Solve : x^2 - 4x + 3 < 0

I need to graph the solution also

Printable View

- Apr 7th 2005, 04:01 PMBrian D[SOLVED] Sign of a Quadratic
Solve : x^2 - 4x + 3 < 0

I need to graph the solution also - Apr 8th 2005, 02:34 AMpaultwangQuote:

Originally Posted by**Brian D**

x^2 - 4x + 3 = (x-3)*(x-1)

(2) Think, when is (x-3)*(x-1) negative (less than zero)? When each parenthetical group has a different sign.

Possibilities:

(a) x<3 making (x-3) negative AND x>1 making (x-1) positive

(b) x>3 making (x-3) positive AND x<1 making (x-1) negative

Therefore, 1<x<3

On a number line, open circles at 1 and 3 and connect them. - Apr 21st 2005, 06:47 AMHallsofIvy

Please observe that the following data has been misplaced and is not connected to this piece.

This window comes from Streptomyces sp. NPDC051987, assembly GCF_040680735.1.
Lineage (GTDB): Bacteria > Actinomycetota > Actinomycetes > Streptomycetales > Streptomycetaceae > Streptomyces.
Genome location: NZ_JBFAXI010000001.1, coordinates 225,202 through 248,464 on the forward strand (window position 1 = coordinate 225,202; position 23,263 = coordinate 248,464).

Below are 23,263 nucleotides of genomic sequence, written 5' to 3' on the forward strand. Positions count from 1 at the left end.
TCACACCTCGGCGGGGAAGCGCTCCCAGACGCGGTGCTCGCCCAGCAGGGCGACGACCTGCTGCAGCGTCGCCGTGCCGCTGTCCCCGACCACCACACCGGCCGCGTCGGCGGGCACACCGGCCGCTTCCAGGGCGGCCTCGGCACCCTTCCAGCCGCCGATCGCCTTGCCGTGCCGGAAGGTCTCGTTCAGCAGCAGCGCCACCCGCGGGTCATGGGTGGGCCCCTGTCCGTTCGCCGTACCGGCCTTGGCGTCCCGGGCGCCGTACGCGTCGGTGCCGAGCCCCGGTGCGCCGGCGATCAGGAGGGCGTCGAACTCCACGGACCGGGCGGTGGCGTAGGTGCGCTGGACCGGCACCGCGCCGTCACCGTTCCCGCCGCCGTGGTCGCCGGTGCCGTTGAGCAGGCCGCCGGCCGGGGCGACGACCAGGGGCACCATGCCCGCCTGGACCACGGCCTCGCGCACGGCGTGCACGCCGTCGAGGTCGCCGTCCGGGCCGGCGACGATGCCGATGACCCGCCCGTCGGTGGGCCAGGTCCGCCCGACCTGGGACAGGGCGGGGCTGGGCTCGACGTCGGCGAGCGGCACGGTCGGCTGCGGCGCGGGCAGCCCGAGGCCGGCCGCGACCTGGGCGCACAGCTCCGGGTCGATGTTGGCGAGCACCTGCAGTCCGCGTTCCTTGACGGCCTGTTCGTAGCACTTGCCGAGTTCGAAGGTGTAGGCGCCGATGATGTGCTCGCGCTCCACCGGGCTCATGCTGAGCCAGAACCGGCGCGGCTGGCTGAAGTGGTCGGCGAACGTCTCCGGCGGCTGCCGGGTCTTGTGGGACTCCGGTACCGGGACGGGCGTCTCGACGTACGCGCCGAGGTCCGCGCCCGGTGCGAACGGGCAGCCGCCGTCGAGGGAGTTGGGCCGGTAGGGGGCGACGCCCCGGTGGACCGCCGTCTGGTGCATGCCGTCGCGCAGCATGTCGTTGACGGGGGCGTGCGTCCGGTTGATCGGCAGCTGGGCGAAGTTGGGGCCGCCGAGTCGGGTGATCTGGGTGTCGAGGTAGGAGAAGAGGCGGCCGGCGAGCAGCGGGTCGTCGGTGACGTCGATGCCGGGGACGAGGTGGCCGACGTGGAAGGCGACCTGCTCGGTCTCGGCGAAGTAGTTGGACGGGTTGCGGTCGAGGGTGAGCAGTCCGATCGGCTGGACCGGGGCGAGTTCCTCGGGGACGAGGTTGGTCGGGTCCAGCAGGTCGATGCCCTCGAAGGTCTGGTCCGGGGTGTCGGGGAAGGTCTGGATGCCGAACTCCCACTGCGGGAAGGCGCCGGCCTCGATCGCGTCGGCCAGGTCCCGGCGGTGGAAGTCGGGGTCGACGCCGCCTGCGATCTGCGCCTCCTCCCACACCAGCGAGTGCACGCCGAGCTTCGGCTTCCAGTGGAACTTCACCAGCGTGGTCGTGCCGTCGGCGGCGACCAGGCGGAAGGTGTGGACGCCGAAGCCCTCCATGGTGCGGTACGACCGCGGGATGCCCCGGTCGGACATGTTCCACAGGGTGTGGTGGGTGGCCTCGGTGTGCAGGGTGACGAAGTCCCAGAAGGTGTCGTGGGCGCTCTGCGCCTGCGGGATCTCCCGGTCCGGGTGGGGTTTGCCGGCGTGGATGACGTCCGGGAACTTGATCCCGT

The simplest way to solve "complicated" inequalities is to solve the EQUATION. Where something is EQUAL to 0 separates where it is positive from where it is negative! (If your inequality involves fractions, you want to check points where the denominator is 0 also.)

x^2- 4x+ 3= (x- 3)(x- 1)= 0 when x= 3 or x= 1.

Now check a value in each of the three intervals x< 1, 1< x< 3, 3< x.

0 is less than 1 and 0^2- 4(0)+ 3= 3 which is positive.

2 is between 1 and 3 and 2^2- 4(2)+ 3= 4- 8+ 3= -1 which is negative

4 is larger than 3 and 4^2- 4(4)+ 3= 16- 16+ 3= 3 which is positive.

We now know that x^2- 4x+ 3 is negative for ALL numbers between 1 and 3 and negative for ALL numbers less than 1 or larger than 3. - Apr 21st 2005, 10:45 AMticbolTo HallsofIvy
You are wrong!

"...and negative for ALL numbers less than 1 or larger than 3."

Yeah? - Apr 21st 2005, 10:51 AMMathManQuote:

Originally Posted by**ticbol**

We all make mistakes - Apr 21st 2005, 12:17 PMticbolTo MathMan
I did not start it.

HallsofIvy blew in here like he could tell me something.